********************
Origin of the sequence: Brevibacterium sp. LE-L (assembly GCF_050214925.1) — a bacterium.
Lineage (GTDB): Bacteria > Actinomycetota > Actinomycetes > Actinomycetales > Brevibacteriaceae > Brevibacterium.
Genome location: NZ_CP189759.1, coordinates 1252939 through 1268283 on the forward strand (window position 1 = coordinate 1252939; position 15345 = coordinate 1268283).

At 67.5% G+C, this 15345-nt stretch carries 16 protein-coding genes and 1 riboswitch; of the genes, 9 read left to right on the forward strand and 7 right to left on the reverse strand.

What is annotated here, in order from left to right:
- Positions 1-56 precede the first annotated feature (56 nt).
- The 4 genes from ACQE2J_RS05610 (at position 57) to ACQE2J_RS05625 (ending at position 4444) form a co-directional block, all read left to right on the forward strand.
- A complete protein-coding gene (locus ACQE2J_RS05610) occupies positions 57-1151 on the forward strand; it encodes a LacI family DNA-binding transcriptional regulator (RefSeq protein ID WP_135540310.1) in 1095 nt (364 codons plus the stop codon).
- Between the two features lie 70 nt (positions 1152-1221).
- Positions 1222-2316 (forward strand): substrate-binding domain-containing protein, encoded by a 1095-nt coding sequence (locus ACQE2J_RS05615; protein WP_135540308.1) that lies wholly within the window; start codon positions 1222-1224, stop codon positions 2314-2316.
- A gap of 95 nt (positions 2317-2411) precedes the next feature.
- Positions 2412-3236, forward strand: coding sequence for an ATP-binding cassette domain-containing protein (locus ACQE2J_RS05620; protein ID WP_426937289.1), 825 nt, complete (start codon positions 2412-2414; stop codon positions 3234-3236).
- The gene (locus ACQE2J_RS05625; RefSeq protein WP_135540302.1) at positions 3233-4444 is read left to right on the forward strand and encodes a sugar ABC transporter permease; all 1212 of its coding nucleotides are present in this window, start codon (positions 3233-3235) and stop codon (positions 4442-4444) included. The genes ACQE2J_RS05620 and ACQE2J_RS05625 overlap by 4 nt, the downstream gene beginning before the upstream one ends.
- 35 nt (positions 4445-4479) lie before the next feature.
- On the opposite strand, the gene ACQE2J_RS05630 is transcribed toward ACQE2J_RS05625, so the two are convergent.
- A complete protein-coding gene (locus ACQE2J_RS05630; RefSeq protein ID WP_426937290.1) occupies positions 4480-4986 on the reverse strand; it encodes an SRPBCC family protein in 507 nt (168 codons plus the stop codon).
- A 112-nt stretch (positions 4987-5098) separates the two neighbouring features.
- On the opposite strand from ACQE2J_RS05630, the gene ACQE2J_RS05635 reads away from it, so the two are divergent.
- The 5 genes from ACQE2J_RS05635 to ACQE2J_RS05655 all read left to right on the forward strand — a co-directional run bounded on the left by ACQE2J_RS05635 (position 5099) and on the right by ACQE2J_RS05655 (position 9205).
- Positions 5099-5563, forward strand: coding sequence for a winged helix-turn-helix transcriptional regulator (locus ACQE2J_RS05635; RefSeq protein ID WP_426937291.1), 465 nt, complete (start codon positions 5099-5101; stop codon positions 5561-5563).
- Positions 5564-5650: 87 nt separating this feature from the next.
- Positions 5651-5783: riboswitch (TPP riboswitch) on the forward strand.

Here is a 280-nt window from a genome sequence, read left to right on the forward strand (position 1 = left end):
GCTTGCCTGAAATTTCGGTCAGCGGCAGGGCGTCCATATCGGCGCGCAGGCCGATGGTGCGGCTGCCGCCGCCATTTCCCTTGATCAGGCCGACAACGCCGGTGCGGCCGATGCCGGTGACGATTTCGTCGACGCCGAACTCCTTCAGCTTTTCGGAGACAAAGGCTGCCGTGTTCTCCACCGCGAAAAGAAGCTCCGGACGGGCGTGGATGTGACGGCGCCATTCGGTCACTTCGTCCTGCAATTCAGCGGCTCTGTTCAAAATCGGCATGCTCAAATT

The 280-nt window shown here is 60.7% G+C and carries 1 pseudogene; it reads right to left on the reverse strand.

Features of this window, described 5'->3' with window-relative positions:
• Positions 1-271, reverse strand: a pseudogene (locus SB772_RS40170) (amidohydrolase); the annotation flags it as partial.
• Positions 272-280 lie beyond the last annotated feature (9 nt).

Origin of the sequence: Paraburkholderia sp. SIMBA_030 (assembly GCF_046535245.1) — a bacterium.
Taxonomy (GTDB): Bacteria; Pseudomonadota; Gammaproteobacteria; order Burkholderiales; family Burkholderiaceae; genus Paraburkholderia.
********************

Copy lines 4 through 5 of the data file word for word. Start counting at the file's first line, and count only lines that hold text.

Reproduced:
At 67.5% G+C, this 15345-nt stretch carries 16 protein-coding genes and 1 riboswitch; of the genes, 9 read left to right on the forward strand and 7 right to left on the reverse strand.

What is annotated here, in order from left to right: